FThis work fails to show any knowledge or understanding of the subject matter. Most of the material in the answer is irrelevant.


Attendance is mandatory for the course.

You cannot make-up a major exam (midterm or final) without the permission of the Dean’s Office. The Dean’s Office will grant such permission only when the absence was caused by a serious impediment, such as a documented illness, hospitalization or death in the immediate family (in which you must attend the funeral) or other situations of similar gravity. Absences due to other meaningful conflicts, such as job interviews, family celebrations, travel difficulties, student misunderstandings or personal convenience, will not be excused. Students who will be absent from a major exam must notify the Dean’s Office prior to that exam. Absences from class due to the observance of a religious holiday will normally be excused. Individual students who will have to miss class to observe a religious holiday should notify the instructor by the end of the Add/Drop period to make prior arrangements for making up any work that will be missed.

DURING THE SEMESTER, MAKE-UP EXAMS WILL NOT BE GIVEN UNDER ANY CIRCUMSTANCES. If you need to miss an assessment, the weight of that assessment will be shifted to the final. If you have to miss the final, if you are in good standing with the course, you can ask for an incomplete. If you are not in good standing and miss the final, I will be unable to assign a grade for the course, other than by considering the class tests you have already completed (this means you will be assigned a D or an F as appropriate).
As stated in the university catalog, any student who commits an act of academic dishonesty will receive a failing grade on the work in which the dishonesty occurred. In addition, acts of academic dishonesty, irrespective of the weight of the assignment, may result in the student receiving a failing grade in the course. Instances of academic dishonesty will be reported to the Dean of Academic Affairs. A student who is reported twice for academic dishonesty is subject to summary dismissal from the University. In such a case, the Academic Council will then make a recommendation to the President, who will make the final decision.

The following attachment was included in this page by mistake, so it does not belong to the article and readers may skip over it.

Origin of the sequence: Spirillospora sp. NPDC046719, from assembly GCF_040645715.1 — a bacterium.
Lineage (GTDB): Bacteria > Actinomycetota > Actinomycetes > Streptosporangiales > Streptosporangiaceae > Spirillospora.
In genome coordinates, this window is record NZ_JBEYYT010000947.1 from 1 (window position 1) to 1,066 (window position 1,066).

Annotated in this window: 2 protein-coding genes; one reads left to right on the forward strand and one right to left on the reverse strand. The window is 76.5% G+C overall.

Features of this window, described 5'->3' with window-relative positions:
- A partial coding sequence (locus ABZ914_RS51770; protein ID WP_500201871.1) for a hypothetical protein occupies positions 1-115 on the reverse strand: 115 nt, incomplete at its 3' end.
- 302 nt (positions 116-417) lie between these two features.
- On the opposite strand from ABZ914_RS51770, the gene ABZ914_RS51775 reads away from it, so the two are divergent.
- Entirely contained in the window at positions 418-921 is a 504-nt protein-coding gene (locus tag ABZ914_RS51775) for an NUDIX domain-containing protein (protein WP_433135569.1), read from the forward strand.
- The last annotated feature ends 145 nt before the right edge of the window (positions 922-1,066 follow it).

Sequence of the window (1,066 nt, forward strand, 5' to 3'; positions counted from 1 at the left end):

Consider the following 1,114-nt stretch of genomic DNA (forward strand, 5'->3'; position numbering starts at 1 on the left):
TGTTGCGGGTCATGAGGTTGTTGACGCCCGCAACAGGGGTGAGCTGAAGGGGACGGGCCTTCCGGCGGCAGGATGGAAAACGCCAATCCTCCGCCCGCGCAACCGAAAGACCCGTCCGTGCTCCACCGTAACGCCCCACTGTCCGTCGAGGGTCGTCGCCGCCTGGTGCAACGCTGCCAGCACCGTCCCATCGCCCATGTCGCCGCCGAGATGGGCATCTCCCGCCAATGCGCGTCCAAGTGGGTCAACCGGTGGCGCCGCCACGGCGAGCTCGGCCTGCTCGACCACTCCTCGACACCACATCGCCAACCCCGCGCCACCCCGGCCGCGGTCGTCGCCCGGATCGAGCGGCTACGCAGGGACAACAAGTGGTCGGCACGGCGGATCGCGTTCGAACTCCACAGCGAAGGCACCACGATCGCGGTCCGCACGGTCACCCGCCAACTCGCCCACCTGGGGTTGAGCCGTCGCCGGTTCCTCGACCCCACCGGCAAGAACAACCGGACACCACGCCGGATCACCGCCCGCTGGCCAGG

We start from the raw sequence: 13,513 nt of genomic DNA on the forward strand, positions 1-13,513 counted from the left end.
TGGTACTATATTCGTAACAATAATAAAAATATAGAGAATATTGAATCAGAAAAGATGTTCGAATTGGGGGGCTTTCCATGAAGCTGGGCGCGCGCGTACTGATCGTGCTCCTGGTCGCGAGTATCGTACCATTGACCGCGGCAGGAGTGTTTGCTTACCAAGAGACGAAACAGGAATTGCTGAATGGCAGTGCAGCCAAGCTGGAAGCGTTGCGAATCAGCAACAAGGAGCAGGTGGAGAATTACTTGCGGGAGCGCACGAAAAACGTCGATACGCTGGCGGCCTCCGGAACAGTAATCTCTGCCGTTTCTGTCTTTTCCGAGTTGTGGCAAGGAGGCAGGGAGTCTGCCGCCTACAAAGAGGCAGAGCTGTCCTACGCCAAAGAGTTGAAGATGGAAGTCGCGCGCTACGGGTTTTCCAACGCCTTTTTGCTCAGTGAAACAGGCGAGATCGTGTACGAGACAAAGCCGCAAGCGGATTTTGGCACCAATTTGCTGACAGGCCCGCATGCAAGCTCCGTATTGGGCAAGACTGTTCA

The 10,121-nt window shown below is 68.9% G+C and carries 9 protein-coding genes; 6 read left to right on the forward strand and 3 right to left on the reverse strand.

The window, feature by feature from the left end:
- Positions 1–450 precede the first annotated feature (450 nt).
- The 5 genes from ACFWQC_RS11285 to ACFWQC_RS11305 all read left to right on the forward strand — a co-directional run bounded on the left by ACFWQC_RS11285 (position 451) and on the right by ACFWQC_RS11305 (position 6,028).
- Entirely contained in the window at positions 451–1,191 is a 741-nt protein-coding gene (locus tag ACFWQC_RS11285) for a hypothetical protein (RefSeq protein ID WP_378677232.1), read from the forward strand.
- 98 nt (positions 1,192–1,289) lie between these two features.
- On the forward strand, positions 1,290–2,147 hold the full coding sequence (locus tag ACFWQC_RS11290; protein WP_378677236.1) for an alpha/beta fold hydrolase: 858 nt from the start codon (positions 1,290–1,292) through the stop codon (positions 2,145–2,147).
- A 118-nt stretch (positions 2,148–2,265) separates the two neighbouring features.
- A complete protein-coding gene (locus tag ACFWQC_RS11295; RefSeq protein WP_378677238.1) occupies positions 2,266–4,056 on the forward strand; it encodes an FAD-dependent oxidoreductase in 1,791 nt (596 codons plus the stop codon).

John Cabot University does not discriminate on the basis of disability or handicap. Students with approved accommodations must inform their professors at the beginning of the term. Please see the website for the complete policy.


The course covers 5 main topics:

Topic 1: Basic concepts (8 lectures)

Functions, domains and ranges, composition and inverses, transformations of functions/graphs.

Topic 2: Trigonometry (4 lectures)

The unit circle, degrees and radian measures of angle, the definition and basic properties of the principal trigonometric functions, useful identities and formulas.

Topic 3: Polynomials (4 lectures)

Factorising, finding zeros and the Fundamental Theorem of Algebra, complex numbers, sketching graphs

Topic 4: Rational functions (4 lectures)

Builds on the study of polynomials, given that a rational function is the ratio of two polynomials. We will spend a significant amount of time understanding the features of the graphs of these functions.

Topic 5: Exponential and logarithmic functions (3 lectures)

Definition and basic features of the graphs, basic modelling

There is also space built in to the lecture schedule for exercise classes and a revision period before the final exam.